Reverse Innovation in Healthcare Sector

Published on 13 Jan, 2020

Reverse innovation (RI) refers to pioneering techniques and ideas that are developed specifically to meet the needs of emerging countries and are later adopted by the Western countries, due to their impressive performance. This concept is gaining traction in healthcare as RI has multiple benefits for different stakeholders. Realizing the potential of innovations for emerging markets, companies are now actively working toward meeting the needs in these economies, which would not only do a larger good but also generate probably more revenues for the innovator. Prompted by this change in perspective, thinkers and innovators have devised healthcare solutions that have lowered the cost of medical solutions and addressed the constraints faced by poor countries.

“The true creator is necessity, who is the mother of our invention.” – Plato, The Republic

‘Reverse innovation’, coined by two Dartmouth University Professors – Vijay Govindarajan and Chris Trimble – refers to an innovation that is adopted first in an emerging country and thereafter launched in Western markets. It is also referred to as ‘trickle-up innovation’.

Reverse innovation is to be understood more from the perspective of where the customers are, not where the innovators or innovating companies are. The usual trend in innovation is that companies create solutions for customers in the home market. Since developed economies lead in terms of innovation, largely due to their financial prowess and skill, innovations are generally centered on customers in these countries. The traditional thinking is that the more developed countries with rich customers demand and can afford the newest technology. However, companies are slowly, but increasingly, recognizing the huge unexplored potential in emerging markets. The significance of designing and creating products catering to customers in these economies is gradually increasing.

Essentially what this implies is a shift in strategy, where an action is not just going to bring in additional revenues but will also do good to the larger world. To cater effectively to people in developing economies, companies need to first realize that needs and opportunities in the developing world are different from those of the first world. By fostering a culture of respect and genuine desire to help less-developed or under-developed economies, they can come up with effective solutions.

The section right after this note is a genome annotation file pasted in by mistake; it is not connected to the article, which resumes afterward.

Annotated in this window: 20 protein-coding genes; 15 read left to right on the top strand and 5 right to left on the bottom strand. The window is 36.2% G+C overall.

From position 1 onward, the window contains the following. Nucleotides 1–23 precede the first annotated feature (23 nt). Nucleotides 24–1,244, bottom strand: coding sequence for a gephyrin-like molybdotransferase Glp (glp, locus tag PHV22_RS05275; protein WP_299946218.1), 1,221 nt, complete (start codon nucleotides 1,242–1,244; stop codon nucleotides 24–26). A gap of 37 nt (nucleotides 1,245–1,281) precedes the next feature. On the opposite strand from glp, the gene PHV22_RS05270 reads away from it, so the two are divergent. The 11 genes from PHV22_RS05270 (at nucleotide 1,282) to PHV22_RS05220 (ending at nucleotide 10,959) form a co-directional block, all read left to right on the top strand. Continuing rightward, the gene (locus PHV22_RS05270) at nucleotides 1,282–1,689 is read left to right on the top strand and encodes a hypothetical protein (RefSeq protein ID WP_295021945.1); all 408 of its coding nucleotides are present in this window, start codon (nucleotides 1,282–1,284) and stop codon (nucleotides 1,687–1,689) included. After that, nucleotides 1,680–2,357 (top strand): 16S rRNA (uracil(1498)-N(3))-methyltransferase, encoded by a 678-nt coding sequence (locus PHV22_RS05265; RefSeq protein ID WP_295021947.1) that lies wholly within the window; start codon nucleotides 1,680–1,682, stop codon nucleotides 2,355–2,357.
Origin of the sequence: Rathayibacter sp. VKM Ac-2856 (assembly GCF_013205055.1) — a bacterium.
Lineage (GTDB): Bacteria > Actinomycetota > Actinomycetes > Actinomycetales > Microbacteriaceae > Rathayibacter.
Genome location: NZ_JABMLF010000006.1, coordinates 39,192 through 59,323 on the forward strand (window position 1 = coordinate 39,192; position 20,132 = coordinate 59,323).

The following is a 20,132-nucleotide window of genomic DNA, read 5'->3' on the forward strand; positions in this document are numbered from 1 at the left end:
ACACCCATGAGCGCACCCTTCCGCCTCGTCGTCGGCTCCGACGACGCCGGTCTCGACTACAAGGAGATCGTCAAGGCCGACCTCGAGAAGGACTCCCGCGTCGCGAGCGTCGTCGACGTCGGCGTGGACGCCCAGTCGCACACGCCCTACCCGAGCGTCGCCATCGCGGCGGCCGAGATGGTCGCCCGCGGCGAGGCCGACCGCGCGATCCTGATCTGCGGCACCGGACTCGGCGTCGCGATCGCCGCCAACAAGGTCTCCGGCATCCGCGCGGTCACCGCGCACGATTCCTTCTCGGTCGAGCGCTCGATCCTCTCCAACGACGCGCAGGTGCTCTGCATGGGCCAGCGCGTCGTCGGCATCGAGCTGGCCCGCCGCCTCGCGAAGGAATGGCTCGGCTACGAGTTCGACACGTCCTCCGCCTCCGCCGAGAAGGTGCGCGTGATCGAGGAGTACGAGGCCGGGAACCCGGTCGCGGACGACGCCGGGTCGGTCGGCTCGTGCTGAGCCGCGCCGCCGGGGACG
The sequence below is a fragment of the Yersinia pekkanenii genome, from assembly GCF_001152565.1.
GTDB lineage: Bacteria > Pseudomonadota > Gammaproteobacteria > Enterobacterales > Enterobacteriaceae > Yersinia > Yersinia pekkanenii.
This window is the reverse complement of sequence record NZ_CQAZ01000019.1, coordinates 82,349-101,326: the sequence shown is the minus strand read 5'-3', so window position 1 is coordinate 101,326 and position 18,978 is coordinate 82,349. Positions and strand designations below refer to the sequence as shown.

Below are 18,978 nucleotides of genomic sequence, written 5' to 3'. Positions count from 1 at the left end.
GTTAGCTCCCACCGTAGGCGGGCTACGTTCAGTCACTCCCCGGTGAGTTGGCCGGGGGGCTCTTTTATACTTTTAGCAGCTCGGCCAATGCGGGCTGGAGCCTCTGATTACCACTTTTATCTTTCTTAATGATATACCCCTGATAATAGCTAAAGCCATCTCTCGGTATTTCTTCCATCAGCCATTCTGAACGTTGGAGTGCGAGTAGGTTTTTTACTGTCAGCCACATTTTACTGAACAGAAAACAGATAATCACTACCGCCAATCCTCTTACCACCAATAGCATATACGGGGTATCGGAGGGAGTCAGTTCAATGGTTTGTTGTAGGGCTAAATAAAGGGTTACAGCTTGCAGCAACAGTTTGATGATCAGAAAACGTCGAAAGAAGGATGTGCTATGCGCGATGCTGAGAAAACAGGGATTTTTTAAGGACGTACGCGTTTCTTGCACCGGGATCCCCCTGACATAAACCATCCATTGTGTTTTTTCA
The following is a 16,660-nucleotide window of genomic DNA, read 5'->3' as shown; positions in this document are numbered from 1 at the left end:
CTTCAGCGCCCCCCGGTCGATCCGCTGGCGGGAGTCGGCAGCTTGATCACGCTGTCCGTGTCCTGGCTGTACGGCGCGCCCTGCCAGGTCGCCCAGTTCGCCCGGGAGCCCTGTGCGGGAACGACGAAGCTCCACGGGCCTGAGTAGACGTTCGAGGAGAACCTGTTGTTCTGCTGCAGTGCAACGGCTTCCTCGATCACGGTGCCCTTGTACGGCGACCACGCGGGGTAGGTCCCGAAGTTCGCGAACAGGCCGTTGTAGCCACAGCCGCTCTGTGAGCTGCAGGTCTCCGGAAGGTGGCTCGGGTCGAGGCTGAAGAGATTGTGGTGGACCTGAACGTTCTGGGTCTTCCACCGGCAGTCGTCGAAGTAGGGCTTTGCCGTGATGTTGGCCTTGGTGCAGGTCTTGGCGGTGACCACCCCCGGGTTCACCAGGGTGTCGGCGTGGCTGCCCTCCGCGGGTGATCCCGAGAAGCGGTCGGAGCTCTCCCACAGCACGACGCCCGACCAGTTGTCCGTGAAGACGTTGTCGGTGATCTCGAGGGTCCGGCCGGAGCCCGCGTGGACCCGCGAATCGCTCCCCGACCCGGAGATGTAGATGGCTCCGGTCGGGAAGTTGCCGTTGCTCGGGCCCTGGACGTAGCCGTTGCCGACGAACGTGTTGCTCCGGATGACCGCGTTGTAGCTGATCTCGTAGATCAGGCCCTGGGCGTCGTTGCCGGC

Healthcare Sector
Reverse innovation can revolutionize sectors such as healthcare that require humanitarian action, especially in emerging countries. Most of them grapple with poverty and lack basic sanitation, and have an urgent requirement for low-cost medical facilities, including equipment, medicines and other medical accessories.

This is not an easy task but there are trailblazers, some of whom are mentioned below:

  1. Medical Drones – Introduced by an American startup Zipline, the drone was first used in Rwanda to transport medical supplies to other hospitals. It was fast, cost-effective and a smart means to transfer medical essentials to rural areas not easily reachable by road. The innovation was later adopted by the US. In 2019, Zipline raised funds and was valued at $1.2 billion. It thereafter expanded operations to six distribution centers in two countries: Rwanda and Ghana. It delivered more than 170 different vaccines, blood products and medications to 2,500 health facilities, serving nearly 22 million people.
  2. Portable ECG machine – GE Healthcare introduced portable battery-operated ECG machines for rural areas in India that are not only difficult to access due to poor roads but also do not have electricity. The product is now popular in the US for first responders. In 2010, when it was unveiled at a fair in Germany, 500 units got sold in no time. Currently, it is certified to be sold in 113 countries across the globe.
  3. Brilliance – Treatment of jaundice in babies was a challenge in India and Nigeria. The main reason was the high cost of bulbs required for intensive phototherapy. D-Rev designed and manufactured an instrument, Brilliance, which can withstand power fluctuations and, thereby, helps save the cost of replacing bulbs. Brilliance has treated 748,500 babies and is sold across 59 countries.

Companies or MNCs can also take lead from innovations that took place in developing countries but were soon adopted by the Western world because of the uniqueness of these inventions: